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Introduction to a Seemingly Whole New World


Introduction to a Seemingly Whole New World

In mid-April, my Scholarship year began with the breath-taking introduction to a seemingly whole new world at the Our-World Underwater Scholarship Society and many of its supporters and sponsors at the annual Scholarship event in New York City.

It was unbelievably inspiring to meet so many people that care about our oceans and that have achieved incredible things, including the amazing journeys of former Scholars after their Scholarship years.

From the watch fitting at the Rolex Headquarters, to the Saturday Symposium in the Explorers Club, and eventually the official ceremony in the NY Yacht Club – the whole weekend left me speechless, to say the least!

Directly after, the 2019 NA Rolex Scholar, Neha Acharya-Patel, and I visited the Divers Alert Network in North Carolina. We completed a Diving First Aid course for Professional Divers and learned about current Research in Diving Physiology, Medicine and the work DAN puts into helping scuba divers all over the world in the case of emergencies, as well as to counsel in health questions to prevent them in the first place.

DAN North Carolina
DAN North Carolina

We also got to step back in history, and gained an insight in to the future of Diving and Hyperbaric Medicine and Research, while on our visit to the Duke University Hyperbaric Chamber.

Back in Europe, I dived in a drysuit for the first time in my life, with the support of the Cornish Diving Centre in Falmouth, to be prepared for colder regions in the next year – it really adds to the enjoyment not having to worry too much about slowly turning into an ice-block throughout a dive!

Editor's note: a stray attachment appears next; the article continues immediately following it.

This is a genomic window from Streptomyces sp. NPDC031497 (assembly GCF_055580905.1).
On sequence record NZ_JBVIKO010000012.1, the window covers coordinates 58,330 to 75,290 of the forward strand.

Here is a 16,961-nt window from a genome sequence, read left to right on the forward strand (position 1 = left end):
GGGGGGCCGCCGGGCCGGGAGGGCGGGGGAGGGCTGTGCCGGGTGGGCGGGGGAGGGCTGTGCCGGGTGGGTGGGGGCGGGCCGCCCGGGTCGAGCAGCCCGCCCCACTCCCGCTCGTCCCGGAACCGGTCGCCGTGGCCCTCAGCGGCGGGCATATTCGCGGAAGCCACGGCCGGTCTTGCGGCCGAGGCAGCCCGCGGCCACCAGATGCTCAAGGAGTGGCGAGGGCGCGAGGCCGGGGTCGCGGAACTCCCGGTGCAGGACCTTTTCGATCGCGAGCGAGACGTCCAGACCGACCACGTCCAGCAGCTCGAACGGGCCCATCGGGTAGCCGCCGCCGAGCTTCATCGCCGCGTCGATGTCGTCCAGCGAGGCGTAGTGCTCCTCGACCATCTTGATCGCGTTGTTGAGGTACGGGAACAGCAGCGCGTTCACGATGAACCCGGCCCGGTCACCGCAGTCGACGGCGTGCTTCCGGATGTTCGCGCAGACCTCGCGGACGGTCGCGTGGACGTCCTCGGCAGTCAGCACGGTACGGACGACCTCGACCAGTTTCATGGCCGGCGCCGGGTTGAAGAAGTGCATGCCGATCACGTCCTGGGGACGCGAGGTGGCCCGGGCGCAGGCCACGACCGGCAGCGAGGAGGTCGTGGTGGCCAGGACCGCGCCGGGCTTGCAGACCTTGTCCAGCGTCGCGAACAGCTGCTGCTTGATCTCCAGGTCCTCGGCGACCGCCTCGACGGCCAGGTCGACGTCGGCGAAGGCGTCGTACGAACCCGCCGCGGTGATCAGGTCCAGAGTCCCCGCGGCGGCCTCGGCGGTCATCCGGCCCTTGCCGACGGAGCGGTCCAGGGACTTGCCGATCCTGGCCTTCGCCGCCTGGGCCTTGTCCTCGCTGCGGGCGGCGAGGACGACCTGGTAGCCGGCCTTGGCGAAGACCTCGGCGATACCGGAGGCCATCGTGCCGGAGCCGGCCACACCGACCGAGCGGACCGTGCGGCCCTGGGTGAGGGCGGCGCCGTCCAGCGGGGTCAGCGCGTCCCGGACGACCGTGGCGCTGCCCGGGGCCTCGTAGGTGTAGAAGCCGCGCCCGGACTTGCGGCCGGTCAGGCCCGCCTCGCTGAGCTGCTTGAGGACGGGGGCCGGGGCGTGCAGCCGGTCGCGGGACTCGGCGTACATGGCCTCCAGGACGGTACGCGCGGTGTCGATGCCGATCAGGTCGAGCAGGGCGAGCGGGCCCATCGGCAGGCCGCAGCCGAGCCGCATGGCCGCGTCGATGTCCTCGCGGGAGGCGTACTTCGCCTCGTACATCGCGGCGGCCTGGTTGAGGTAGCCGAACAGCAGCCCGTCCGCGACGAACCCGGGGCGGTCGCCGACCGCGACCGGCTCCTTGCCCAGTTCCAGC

In May, I was able to spontaneously join Cetacean Watching Lda on the volcanic island Pico of the Azores, in order to see how ecotourism and research can go hand-in-hand. I assisted them with the operation of their whale watching trips, and collected data for their cetacean sighting data base, such as location, time and duration of sightings, as well as of course the species, their group composition, behaviour and approximate age. We encountered an amazingly wide variety of species, for which the Azores Archipelagos are known for, including pilot whales, sperm whales, sei whales, and common and striped dolphins.

Kim long finned pilot whale breaching
Kim long finned pilot whale breaching

After the Azores, I travelled to Malta to gain more diving experience. First, I completed a Divemaster internship with Diveshack Malta. I really enjoyed turning my attention from my own diving to looking after, guiding and assisting in teaching of other divers, and to sometimes help them overcome their personal difficulties or fears.

Luckily, Diveshack offers all ranges of PADI courses, for that reason I could get involved in Discover Scuba Diving, Open Water, Advanced, Rescue and Specialty courses, as well as the guidance of Discover Local Diving trips. I also did the PADI Wreck Specialty course myself, since the Maltese wrecks really fascinate me! I managed to dive five wrecks in total, some of them even several times.

To learn more about the history and management of deeper, ancient shipwrecks in Maltese waters, I met up with Darko Kovacevic of Heritage Malta, who explained their newly established system to me.

Furthermore, I was very lucky to be invited to the GUE Fundamentals class by John Kendall, who introduced me to a whole new way of diving. We worked hard on buoyancy control, trim and finning techniques, as well as diving as a team, and I must say it was a very rewarding course which helped me gain more control and confidence in my diving.

Photographs by Kim Hildebrand

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Picture of Adrian Stacey
Adrian Stacey
Scuba Diver ANZ Editor, Adrian Stacey, first learned to dive on the Great Barrier Reef over 24 years ago. Since then he has worked as a dive instructor and underwater photographer in various locations around the world including, Egypt, Costa Rica, Indonesia, Thailand, Mexico and Saba. He has now settled in Australia, back to where his love of diving first began.
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